There are few authors who can deliver as reliable a dose of fun as Wodehouse. Especially when the inimitable Jeeves and Wooster are involved. I’ve been chewing through the Jeeves-Wooster bookshelf in chronological order and for the last few weekends my entertainer was My Man Jeeves.
The short stories in this collection from 1919 feature the second major appearance of the J-W duo. (They first appeared in The Man with Two Left Feet). Also making an entry is Reggie Pepper, who is nothing but another version of Bertie. The plots of the duo gave such a heavy deja vu that I’m pretty sure these were used in the Jeeves and Wooster TV series. (If you’ve not seen it yet: it stars Hugh Laurie and Stephen Fry and is exquisite, need I say more?)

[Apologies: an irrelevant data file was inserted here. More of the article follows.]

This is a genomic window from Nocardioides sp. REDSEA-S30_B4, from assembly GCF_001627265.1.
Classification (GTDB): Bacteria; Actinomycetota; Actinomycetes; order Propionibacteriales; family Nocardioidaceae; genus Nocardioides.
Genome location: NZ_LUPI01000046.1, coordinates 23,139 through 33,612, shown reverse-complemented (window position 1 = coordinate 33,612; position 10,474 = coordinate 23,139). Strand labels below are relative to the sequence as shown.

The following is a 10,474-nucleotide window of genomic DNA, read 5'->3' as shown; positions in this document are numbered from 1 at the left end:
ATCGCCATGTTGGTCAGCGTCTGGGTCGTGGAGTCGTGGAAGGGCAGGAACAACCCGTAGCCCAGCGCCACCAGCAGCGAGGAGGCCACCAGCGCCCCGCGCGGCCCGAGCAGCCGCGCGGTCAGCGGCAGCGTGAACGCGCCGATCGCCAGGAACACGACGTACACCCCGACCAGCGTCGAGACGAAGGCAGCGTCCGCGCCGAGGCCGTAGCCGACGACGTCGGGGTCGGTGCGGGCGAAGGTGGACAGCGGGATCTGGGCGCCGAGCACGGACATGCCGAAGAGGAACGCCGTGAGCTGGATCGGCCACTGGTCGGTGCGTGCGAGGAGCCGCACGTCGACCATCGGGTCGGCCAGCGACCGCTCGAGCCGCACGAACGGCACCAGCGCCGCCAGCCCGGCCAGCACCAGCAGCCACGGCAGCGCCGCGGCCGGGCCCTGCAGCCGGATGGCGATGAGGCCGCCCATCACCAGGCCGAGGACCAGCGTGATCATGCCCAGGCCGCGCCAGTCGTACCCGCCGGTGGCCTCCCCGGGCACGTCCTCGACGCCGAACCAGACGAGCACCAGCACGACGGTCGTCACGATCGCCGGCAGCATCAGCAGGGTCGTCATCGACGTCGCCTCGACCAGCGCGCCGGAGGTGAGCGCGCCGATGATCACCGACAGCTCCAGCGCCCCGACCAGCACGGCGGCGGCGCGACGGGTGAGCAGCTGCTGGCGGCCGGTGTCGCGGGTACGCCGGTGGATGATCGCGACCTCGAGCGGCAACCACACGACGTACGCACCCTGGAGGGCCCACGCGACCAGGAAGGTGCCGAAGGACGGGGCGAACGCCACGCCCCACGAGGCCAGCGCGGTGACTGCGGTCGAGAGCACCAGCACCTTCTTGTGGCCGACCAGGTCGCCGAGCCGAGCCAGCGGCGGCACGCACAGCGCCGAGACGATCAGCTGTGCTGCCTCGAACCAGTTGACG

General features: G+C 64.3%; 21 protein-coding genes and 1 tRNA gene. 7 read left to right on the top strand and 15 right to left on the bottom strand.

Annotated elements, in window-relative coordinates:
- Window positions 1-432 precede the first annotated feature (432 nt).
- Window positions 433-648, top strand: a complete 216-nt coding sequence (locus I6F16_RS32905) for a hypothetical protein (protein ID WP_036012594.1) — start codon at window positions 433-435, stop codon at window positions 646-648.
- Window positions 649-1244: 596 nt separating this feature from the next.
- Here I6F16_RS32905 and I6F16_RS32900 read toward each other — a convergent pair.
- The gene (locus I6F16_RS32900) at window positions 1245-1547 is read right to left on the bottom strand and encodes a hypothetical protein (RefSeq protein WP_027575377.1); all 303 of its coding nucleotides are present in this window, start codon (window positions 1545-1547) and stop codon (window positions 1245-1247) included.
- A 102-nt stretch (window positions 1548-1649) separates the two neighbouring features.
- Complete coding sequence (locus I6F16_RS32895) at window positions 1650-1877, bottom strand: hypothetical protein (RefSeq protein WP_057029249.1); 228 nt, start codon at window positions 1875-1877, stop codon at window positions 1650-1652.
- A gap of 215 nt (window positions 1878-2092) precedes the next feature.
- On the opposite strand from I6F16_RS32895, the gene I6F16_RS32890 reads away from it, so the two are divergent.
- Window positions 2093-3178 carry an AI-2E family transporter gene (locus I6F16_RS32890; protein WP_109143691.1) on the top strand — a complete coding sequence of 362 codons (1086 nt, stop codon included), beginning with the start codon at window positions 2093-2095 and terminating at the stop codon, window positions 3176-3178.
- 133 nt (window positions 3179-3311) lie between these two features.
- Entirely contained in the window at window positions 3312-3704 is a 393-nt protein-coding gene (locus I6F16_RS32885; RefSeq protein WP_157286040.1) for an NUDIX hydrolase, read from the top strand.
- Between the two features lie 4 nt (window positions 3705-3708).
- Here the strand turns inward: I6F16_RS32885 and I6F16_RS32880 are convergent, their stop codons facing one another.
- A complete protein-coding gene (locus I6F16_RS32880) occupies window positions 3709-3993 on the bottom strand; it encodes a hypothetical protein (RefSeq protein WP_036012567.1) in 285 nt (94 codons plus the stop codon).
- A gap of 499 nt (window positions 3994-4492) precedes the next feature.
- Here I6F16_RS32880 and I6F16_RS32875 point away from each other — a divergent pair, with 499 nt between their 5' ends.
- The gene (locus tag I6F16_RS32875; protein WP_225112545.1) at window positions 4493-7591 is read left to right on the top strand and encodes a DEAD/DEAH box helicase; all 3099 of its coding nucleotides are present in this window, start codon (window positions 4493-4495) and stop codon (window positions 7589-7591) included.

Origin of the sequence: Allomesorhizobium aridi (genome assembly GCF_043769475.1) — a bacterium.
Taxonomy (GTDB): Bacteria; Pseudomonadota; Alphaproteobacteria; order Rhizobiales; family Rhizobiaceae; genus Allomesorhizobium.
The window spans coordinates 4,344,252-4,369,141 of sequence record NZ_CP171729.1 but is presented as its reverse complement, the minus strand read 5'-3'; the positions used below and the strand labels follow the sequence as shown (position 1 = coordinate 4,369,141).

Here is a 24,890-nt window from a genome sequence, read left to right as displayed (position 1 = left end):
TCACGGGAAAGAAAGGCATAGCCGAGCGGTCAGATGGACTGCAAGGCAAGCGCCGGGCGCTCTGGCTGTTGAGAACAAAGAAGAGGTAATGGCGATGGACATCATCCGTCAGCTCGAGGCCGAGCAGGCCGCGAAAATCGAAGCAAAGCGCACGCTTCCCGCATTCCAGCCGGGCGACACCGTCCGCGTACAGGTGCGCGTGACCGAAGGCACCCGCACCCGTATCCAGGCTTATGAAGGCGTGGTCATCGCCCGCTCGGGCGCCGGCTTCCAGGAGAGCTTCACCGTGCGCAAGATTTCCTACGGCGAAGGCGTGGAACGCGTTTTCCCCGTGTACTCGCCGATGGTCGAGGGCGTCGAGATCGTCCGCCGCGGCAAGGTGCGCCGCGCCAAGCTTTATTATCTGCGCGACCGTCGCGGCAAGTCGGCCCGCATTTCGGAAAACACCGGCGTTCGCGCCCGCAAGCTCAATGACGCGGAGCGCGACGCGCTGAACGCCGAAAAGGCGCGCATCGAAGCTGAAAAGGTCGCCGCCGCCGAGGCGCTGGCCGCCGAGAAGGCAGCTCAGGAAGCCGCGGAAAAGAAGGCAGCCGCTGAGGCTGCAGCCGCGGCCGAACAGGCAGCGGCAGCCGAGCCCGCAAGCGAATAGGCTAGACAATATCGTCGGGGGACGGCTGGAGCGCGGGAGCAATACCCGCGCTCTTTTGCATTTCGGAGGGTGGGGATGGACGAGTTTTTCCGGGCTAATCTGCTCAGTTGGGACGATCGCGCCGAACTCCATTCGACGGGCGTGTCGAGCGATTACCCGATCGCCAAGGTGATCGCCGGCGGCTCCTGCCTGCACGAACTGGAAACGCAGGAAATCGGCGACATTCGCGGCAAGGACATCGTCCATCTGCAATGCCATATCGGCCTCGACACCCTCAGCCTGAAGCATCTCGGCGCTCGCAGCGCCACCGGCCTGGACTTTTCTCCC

All the familiar Wodehouse tropes are here: nosy aunts and uncles, girls, inheritance, high society parties and mixups that will magically get corrected before the end. Thinking about the depiction of aunts and uncles, maybe that is one reason why Wodehouse found such a popular audience in India!
The problem with My Man Jeeves is that many of the plots are too similar to each other. Wodehouse is always guilty of predictability, but putting these stories together in the same collection is pure laziness. In any case, this is a breezy rib-tickling read.
She was rather like one of those innocent-tasting American drinks which creep imperceptibly into your system so that, before you know what you’re doing, you’re starting out to reform the world by force if necessary and pausing on your way to tell the large man in the corner that, if he looks at you like that, you will knock his head off.